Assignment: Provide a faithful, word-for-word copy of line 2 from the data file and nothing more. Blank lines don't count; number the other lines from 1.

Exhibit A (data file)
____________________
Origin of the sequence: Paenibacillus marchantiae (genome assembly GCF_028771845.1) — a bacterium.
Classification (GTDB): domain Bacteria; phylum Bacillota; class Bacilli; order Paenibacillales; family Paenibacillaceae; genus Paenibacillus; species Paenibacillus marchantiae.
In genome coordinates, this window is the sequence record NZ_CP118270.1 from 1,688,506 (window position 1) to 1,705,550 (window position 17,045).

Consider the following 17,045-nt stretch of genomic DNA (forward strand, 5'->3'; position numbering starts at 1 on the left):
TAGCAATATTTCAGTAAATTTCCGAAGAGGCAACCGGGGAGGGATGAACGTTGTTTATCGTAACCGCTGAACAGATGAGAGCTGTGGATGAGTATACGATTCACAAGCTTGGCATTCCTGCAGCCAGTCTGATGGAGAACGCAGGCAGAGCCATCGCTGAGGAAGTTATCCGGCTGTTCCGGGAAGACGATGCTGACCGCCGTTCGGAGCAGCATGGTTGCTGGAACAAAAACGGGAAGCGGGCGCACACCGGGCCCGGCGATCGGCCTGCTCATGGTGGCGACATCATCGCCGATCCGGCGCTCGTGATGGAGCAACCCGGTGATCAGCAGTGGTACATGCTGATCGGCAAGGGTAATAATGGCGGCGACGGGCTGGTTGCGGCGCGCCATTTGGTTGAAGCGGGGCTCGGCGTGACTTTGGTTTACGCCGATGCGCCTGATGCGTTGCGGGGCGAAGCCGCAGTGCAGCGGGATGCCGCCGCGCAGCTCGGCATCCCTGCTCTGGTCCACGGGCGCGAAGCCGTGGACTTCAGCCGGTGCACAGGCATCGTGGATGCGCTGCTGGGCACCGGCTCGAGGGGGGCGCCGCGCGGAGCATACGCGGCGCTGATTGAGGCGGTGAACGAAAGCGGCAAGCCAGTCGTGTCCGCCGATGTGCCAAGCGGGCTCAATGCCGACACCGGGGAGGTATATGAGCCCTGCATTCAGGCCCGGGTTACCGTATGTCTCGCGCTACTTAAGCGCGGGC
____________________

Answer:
Classification (GTDB): domain Bacteria; phylum Bacillota; class Bacilli; order Paenibacillales; family Paenibacillaceae; genus Paenibacillus; species Paenibacillus marchantiae.